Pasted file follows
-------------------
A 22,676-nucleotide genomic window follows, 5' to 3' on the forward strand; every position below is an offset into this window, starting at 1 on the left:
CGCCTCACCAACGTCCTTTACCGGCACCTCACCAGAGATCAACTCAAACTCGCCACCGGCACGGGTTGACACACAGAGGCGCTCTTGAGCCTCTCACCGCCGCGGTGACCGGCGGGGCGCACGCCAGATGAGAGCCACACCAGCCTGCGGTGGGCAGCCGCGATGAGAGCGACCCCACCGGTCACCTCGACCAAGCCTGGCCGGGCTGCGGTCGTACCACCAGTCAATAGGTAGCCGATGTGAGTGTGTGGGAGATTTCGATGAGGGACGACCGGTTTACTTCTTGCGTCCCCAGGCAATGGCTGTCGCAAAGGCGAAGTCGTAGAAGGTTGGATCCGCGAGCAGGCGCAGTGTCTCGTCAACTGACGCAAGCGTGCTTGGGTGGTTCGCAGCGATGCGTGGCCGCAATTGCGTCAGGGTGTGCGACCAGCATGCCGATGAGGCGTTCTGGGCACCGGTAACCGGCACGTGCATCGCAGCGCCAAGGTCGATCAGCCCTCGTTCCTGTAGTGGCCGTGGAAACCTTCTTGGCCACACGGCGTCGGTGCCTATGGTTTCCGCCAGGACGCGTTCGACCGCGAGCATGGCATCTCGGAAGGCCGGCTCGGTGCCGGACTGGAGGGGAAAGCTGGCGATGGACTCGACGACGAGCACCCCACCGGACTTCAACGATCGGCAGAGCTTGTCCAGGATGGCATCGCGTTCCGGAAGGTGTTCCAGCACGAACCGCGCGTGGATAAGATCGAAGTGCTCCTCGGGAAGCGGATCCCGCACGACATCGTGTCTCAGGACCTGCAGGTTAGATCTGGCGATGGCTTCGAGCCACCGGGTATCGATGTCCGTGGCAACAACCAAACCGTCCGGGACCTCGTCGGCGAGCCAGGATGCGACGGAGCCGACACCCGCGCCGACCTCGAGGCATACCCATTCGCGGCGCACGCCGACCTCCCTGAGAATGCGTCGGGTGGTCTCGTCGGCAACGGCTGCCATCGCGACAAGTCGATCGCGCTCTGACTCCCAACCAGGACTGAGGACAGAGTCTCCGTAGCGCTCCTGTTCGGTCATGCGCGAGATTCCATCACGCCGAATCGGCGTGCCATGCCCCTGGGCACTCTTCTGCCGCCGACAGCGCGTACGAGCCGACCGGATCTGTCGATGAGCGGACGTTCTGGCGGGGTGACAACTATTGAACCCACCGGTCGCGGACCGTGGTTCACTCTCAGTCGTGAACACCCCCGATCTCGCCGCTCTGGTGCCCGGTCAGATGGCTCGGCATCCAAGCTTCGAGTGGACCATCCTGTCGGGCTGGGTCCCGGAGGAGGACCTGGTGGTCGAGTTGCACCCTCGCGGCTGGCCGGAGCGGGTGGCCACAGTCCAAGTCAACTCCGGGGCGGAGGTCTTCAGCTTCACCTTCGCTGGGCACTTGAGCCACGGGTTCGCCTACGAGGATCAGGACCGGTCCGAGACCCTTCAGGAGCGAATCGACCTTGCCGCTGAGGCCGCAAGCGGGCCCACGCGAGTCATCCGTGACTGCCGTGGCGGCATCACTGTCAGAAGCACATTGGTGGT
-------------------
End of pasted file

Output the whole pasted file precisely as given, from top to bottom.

A 22,676-nucleotide genomic window follows, 5' to 3' on the forward strand; every position below is an offset into this window, starting at 1 on the left:
CGCCTCACCAACGTCCTTTACCGGCACCTCACCAGAGATCAACTCAAACTCGCCACCGGCACGGGTTGACACACAGAGGCGCTCTTGAGCCTCTCACCGCCGCGGTGACCGGCGGGGCGCACGCCAGATGAGAGCCACACCAGCCTGCGGTGGGCAGCCGCGATGAGAGCGACCCCACCGGTCACCTCGACCAAGCCTGGCCGGGCTGCGGTCGTACCACCAGTCAATAGGTAGCCGATGTGAGTGTGTGGGAGATTTCGATGAGGGACGACCGGTTTACTTCTTGCGTCCCCAGGCAATGGCTGTCGCAAAGGCGAAGTCGTAGAAGGTTGGATCCGCGAGCAGGCGCAGTGTCTCGTCAACTGACGCAAGCGTGCTTGGGTGGTTCGCAGCGATGCGTGGCCGCAATTGCGTCAGGGTGTGCGACCAGCATGCCGATGAGGCGTTCTGGGCACCGGTAACCGGCACGTGCATCGCAGCGCCAAGGTCGATCAGCCCTCGTTCCTGTAGTGGCCGTGGAAACCTTCTTGGCCACACGGCGTCGGTGCCTATGGTTTCCGCCAGGACGCGTTCGACCGCGAGCATGGCATCTCGGAAGGCCGGCTCGGTGCCGGACTGGAGGGGAAAGCTGGCGATGGACTCGACGACGAGCACCCCACCGGACTTCAACGATCGGCAGAGCTTGTCCAGGATGGCATCGCGTTCCGGAAGGTGTTCCAGCACGAACCGCGCGTGGATAAGATCGAAGTGCTCCTCGGGAAGCGGATCCCGCACGACATCGTGTCTCAGGACCTGCAGGTTAGATCTGGCGATGGCTTCGAGCCACCGGGTATCGATGTCCGTGGCAACAACCAAACCGTCCGGGACCTCGTCGGCGAGCCAGGATGCGACGGAGCCGACACCCGCGCCGACCTCGAGGCATACCCATTCGCGGCGCACGCCGACCTCCCTGAGAATGCGTCGGGTGGTCTCGTCGGCAACGGCTGCCATCGCGACAAGTCGATCGCGCTCTGACTCCCAACCAGGACTGAGGACAGAGTCTCCGTAGCGCTCCTGTTCGGTCATGCGCGAGATTCCATCACGCCGAATCGGCGTGCCATGCCCCTGGGCACTCTTCTGCCGCCGACAGCGCGTACGAGCCGACCGGATCTGTCGATGAGCGGACGTTCTGGCGGGGTGACAACTATTGAACCCACCGGTCGCGGACCGTGGTTCACTCTCAGTCGTGAACACCCCCGATCTCGCCGCTCTGGTGCCCGGTCAGATGGCTCGGCATCCAAGCTTCGAGTGGACCATCCTGTCGGGCTGGGTCCCGGAGGAGGACCTGGTGGTCGAGTTGCACCCTCGCGGCTGGCCGGAGCGGGTGGCCACAGTCCAAGTCAACTCCGGGGCGGAGGTCTTCAGCTTCACCTTCGCTGGGCACTTGAGCCACGGGTTCGCCTACGAGGATCAGGACCGGTCCGAGACCCTTCAGGAGCGAATCGACCTTGCCGCTGAGGCCGCAAGCGGGCCCACGCGAGTCATCCGTGACTGCCGTGGCGGCATCACTGTCAGAAGCACATTGGTGGT